Click here to download a copy of the entire article provided by the American Academy of Ophthalmology
How can coronavirus affect your eyes?
The first thing to understand is that coronavirus can spread through the eyes — just as it does
through the mouth or nose. When someone who has coronavirus coughs, sneezes, or talks, virus particles can spray from their mouth or nose onto your face. You are likely to breathe these tiny droplets in through your mouth or nose. But the droplets can also enter your body through your eyes. You can also become infected by touching your eyes after touching something that has the virus on it. It might be possible for coronavirus to cause a pink eye infection (conjunctivitis), but this is extremely rare. If you have pink eye, don’t panic. Simply call your ophthalmologist to let them know and follow their instructions for care. Keep in mind that whether pink eye is caused by a virus or bacteria, it can spread if someone touches that sticky or runny discharge from the eyes, or touches objects contaminated by the discharge.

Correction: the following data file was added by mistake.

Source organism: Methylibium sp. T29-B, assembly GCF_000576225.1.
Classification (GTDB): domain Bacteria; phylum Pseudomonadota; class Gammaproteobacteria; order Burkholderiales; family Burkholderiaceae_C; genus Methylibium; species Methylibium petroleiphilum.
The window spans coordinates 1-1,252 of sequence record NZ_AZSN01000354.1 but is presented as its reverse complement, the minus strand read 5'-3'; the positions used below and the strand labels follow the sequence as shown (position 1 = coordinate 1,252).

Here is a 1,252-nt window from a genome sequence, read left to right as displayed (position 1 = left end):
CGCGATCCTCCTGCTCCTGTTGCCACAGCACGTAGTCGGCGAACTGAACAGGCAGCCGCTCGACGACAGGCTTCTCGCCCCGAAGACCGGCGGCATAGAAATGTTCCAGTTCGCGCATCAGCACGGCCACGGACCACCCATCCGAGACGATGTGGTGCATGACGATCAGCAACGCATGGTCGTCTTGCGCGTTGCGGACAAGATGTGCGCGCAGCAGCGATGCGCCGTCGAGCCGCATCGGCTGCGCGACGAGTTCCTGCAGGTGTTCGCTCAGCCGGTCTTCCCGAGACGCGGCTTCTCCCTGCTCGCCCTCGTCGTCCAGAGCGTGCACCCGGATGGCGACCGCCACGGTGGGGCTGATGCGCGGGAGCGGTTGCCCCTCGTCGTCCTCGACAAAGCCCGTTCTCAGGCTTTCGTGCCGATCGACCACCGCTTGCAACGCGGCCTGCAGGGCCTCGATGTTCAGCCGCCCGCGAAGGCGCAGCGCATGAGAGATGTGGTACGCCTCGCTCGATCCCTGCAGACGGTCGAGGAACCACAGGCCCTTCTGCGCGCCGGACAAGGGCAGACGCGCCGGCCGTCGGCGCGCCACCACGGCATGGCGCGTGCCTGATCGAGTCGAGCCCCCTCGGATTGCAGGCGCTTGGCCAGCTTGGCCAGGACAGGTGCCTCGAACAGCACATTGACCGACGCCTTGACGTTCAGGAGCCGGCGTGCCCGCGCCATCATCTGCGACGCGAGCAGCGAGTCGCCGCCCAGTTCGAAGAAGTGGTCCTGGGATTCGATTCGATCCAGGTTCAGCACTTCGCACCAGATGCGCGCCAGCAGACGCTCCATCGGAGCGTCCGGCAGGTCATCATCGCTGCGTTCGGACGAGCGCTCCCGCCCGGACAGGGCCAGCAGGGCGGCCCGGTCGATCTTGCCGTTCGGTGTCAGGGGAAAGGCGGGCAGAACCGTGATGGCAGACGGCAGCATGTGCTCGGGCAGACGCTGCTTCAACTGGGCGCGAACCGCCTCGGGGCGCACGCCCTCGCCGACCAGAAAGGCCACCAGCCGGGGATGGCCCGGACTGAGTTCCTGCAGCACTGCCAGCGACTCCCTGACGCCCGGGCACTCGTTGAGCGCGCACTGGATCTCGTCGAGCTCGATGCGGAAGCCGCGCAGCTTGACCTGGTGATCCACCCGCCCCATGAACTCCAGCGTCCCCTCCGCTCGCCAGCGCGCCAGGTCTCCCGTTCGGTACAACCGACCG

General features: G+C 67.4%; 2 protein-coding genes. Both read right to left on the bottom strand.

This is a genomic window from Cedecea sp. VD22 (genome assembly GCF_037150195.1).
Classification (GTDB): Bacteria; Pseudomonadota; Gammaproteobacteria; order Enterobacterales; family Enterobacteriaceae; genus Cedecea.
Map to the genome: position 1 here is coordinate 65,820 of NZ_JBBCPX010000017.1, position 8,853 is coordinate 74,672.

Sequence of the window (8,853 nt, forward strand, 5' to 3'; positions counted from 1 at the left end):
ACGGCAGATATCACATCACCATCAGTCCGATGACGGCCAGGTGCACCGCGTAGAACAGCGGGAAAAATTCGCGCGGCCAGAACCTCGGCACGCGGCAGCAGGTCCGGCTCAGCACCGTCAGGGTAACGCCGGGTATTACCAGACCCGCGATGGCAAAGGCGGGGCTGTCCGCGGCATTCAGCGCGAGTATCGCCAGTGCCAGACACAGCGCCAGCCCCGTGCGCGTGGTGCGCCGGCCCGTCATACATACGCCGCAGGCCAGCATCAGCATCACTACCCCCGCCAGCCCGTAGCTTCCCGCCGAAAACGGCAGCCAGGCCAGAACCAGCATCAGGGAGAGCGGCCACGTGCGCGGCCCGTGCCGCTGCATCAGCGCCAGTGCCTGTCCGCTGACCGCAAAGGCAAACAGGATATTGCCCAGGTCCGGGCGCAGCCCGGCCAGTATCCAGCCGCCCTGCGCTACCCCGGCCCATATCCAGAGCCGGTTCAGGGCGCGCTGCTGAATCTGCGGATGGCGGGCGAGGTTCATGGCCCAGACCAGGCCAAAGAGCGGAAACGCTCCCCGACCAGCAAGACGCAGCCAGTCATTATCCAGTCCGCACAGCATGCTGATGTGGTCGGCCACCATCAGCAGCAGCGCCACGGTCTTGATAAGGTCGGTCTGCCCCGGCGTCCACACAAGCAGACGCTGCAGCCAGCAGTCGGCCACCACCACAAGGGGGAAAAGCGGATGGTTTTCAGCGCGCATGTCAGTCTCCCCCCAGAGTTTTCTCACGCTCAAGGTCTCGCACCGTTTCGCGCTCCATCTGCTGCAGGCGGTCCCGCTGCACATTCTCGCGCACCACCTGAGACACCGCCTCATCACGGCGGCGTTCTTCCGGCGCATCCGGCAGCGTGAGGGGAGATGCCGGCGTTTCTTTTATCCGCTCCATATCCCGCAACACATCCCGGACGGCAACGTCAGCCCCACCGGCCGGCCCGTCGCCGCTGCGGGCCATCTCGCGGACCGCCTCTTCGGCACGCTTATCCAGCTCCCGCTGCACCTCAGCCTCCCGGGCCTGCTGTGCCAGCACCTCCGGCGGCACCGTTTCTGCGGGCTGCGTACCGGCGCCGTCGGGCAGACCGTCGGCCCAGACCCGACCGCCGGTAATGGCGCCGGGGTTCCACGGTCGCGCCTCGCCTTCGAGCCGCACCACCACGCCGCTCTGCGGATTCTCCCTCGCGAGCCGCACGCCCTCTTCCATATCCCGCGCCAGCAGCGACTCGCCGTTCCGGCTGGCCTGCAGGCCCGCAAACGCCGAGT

Eye care during the COVID-19 outbreak
For everyone’s health and safety, ophthalmologists and other doctors are being urged not to see patients during the coronavirus pandemic except for urgent or emergency care. This is important for two reasons:
- Limiting contact between doctors and patients is key to helping reduce the spread of the coronavirus.
- The entire nation must conserve vital disposable medical supplies (like masks and face shields) so they can be used in hospitals where they are most needed right now.
Contact Premier Medical for guidance in the following situations:
- You have macular degeneration or diabetic retinopathy and get regular eye injections
- You notice changes in your vision (like blurry, wavy or blank spots in your field of vision)
- You notice a lot of new floaters or flashes in your vision
- You suddenly lose some vision
- You have eye pain, headache, red eye, nausea and vomiting